Capitol Hill is unusually lively today (Sept. 4) as Senate confirmation hearings for US Supreme Court nominee Brett Kavanaugh begin. Attendees were met by protestors dressed as red-clad handmaidens, symbolizing their opposition to the conservative judge, while angry onlookers interrupted the hearings. “We oughtta have this loudmouth removed,” senator Orrin Hatch complained as a woman shouted while he spoke.
In this heated atmosphere, it seems only Dianne Feinstein can get a word in edgewise. The California senator articulated her concerns about Kavanaugh on behalf of the opposition. Addressing her remarks to the nominee directly, she said, “The president who nominated you has said he will nominate someone who is anti-choice and pro-gun. We cannot find the documents that absolve that conclusion…This is why we feel so strongly.”
Feinstein said that as student at Stanford University in the 1950s, she saw firsthand how lack of access to legal abortions changed the course of female students’ lives. In the 1960s, Feinstein was a member of the California Women’s Parole Board and saw women who performed illegal abortions sent to state prison. She has seen “both sides” of the choice issue, she says, and fears that Kavanaugh—despite reassurances that he sees Roe v. Wade, the 1973 case that legalized abortion, as “settled law”—is a threat to the privacy rights not only of women, but of all Americans. ”The question is really, do you believe that it’s correct law?”
Feinstein argued that Kavanaugh’s indifference to the law was evident in his 2017 dissent in Garza v. Hargan (pdf), a case about a Texas minor following state parental notification procedures. “You ignored and mischaracterized Supreme Court precedent,” Feinstein said. “Your argument rewrites Supreme Court precedent. This demonstrates you are willing to disregard precedent.” And if that’s the case, the senator says, there’s no reason to believe Kavanaugh won’t do just that on the high court.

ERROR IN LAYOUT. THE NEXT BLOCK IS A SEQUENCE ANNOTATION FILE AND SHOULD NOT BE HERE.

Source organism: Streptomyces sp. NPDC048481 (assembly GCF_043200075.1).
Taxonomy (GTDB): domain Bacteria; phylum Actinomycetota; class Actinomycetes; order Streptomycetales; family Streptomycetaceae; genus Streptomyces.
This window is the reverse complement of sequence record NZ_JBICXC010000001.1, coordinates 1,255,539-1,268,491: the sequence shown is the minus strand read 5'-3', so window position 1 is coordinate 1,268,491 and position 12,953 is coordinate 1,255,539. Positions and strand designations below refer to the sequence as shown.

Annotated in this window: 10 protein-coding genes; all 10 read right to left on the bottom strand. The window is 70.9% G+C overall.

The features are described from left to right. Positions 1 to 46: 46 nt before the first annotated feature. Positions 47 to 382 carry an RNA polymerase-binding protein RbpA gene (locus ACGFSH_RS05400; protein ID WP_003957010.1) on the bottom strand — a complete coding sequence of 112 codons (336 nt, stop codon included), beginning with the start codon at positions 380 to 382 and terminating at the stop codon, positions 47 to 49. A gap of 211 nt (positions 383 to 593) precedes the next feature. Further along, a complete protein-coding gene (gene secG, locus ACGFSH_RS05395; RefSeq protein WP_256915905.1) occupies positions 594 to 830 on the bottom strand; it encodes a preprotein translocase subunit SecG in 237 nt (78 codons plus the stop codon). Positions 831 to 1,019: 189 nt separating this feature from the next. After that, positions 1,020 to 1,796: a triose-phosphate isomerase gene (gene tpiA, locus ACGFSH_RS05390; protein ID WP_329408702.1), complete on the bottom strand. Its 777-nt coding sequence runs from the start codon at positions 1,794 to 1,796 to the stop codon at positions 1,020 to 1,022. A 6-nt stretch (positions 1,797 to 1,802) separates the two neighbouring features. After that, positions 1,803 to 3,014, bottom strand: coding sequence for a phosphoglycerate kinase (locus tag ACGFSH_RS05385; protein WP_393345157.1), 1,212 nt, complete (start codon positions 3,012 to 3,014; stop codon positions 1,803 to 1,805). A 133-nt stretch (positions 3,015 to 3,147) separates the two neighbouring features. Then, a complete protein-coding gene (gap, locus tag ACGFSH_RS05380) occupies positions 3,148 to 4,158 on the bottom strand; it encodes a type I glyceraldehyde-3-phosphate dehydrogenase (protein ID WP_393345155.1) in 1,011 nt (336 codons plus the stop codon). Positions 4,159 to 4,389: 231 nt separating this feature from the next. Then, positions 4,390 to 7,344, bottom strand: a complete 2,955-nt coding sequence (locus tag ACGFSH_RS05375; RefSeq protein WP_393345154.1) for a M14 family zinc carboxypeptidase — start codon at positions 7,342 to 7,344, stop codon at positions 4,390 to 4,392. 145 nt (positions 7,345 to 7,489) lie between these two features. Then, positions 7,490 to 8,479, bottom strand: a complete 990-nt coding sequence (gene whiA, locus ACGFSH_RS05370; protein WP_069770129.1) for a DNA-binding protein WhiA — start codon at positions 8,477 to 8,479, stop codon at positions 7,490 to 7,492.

For Feinstein, Roe represents more than women’s rights. It’s about everyone’s right to privacy and to freedom. “The impact of overturning Roe is much broader than a woman’s right to choose, it’s about protecting from governmental intrusion, who to marry, where to send children to school, medical care at end of life and whether or when to have a family,” she argued.
The senator also took issue with Kavanaugh’s position on gun control. “In reviewing opinions and documents, it’s’s pretty clear that your views go beyond pro gun rights,” she said. Kavanaugh has said that gun laws are unconstitutional unless they are “traditional and common in the US.” As such, Feinstein said, “banning automatic weapons is unconstitutional in your view.”
She pointed out that even the late conservative Supreme Court justice Antonin Scalia acknowledged that regulating guns created for the military, like automatic assault rifles, was constitutional. Feinstein called Kavanaugh “far outside the mainstream of legal thought” and noted that conservative judges have called his reasoning “absurd.”
“The US makes up 4% of world population but we own 42% of world’s guns. Since 2012…there have been 273 school shootings.” The senator expressed concern that with Kavanaugh on the high court bench, children will be in danger. “You would likely be the deciding vote on fundamental issues,” she reminded him.
Explaining the outrage expressed by protestors and Democratic senators opposing the hearings, Feinstein said, “behind the noise is a very sincere belief” that it’s important to keep the US a country that respects privacy rights and the safety of individuals. Her fear, she said, is that Kavanaugh will not help to ensure that the Supreme Court is “a court that really serves the people. That’s my worry.”